Michigan is turning to the public for help fighting Asian carp.
The state plans to offer a prize to someone who can come up with a way to keep the invasive fish out of the Great Lakes.
Michigan's Legislature and governor allocated $1 million to develop a global invasive carp challenge. Details on how much prize money will be offered are being worked out. Officials also haven't determined how many winners might be chosen.
The challenge will go live this summer in collaboration with crowdsourcing company InnoCentive.
Asian carp could do serious damage to Michigan's $38 billion tourism economy and the Great Lakes region's $7 billion fishing industry. Researchers are still trying to find ways to combat the fish, but it takes years. Some solutions are still in experimental phases.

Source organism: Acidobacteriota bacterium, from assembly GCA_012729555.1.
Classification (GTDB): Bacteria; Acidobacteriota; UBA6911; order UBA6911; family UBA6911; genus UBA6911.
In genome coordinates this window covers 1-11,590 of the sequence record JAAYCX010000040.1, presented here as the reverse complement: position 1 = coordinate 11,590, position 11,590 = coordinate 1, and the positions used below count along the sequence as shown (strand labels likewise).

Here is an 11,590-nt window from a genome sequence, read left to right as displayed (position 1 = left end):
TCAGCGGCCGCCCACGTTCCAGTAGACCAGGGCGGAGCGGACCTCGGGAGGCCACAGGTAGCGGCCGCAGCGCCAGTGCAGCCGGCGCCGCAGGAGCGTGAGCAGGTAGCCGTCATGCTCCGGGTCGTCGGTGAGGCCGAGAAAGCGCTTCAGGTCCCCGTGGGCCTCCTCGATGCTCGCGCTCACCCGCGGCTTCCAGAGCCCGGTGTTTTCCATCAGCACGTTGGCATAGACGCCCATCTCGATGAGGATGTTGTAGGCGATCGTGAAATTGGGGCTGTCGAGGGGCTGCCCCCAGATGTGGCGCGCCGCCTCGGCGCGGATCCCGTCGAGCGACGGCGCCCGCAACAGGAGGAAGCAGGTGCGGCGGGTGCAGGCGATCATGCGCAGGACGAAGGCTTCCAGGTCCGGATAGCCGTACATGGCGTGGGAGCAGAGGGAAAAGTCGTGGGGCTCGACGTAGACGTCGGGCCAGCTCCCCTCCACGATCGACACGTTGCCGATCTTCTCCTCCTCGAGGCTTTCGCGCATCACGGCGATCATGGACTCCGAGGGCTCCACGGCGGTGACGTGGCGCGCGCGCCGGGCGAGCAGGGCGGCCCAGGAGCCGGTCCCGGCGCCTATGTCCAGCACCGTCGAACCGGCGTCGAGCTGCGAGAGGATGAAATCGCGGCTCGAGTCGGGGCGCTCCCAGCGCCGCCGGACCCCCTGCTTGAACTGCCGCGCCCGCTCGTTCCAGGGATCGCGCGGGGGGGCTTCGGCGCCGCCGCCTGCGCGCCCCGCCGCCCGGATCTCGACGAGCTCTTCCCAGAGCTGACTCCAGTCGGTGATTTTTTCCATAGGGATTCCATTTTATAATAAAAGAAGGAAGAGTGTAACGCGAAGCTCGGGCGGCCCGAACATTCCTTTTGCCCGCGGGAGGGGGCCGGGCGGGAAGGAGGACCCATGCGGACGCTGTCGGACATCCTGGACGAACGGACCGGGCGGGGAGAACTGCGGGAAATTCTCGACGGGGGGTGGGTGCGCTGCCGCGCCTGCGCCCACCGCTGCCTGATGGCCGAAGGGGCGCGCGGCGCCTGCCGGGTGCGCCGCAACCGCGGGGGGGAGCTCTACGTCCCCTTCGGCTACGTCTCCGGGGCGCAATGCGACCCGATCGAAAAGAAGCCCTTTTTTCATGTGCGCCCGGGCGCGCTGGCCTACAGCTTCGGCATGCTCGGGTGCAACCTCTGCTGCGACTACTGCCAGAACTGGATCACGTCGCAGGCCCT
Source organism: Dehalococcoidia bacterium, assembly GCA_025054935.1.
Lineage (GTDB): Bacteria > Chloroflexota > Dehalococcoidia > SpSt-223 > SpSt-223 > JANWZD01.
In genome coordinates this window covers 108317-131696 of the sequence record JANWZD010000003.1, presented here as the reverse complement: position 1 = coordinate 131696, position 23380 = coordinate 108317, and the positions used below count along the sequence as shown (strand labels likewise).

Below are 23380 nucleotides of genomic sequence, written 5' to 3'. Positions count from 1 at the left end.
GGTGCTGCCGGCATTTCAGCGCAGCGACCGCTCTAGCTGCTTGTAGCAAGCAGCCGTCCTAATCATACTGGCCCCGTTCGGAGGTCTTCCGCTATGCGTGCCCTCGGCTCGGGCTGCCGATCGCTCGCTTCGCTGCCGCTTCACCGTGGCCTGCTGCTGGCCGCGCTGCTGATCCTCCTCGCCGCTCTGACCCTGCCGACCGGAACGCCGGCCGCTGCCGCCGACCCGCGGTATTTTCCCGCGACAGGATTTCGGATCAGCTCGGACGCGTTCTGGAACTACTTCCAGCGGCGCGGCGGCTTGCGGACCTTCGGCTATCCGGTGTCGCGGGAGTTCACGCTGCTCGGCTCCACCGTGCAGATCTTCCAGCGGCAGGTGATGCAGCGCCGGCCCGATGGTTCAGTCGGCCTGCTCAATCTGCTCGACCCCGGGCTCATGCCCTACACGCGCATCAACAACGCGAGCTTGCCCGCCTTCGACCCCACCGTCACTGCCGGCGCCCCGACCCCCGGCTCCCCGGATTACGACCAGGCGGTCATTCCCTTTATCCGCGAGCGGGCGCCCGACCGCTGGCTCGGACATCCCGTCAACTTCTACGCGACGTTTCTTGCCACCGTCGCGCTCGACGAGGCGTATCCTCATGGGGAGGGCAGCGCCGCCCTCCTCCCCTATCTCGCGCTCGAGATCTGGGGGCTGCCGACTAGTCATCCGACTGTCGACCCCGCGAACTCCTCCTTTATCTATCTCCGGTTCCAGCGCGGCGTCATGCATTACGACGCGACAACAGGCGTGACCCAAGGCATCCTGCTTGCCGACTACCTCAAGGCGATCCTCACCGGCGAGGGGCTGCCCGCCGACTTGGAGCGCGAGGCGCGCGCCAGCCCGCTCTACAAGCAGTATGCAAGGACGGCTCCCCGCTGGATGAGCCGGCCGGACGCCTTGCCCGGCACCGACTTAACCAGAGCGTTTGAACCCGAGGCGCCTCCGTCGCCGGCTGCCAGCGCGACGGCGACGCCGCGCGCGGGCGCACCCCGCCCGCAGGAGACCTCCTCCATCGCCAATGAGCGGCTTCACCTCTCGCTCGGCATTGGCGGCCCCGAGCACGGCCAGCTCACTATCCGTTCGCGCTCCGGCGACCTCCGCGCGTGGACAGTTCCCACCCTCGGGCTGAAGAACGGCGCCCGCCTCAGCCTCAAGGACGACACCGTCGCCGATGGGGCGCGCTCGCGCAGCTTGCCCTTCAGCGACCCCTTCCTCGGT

If the species makes its way into Michigan's inland seas they would crowd out sport fish like salmon, trout and walleye for food and habitat. If they enter the Saginaw Bay, it could devastate the fishing industry and inflict a big blow on the local economy.
Charter fishing operations would be hurt badly if the carp make their way to Mid-Michigan. One captain who operates out of the Linwood Beach Marina is all for the monetary prize.
"I tell you what, many times the solutions are easier than what we think they are and it may be that the person that has their hand in the industry every day that comes up with a solution. So I say the more people we get looking at it the better," said Jeff Godi, charter boat captain.
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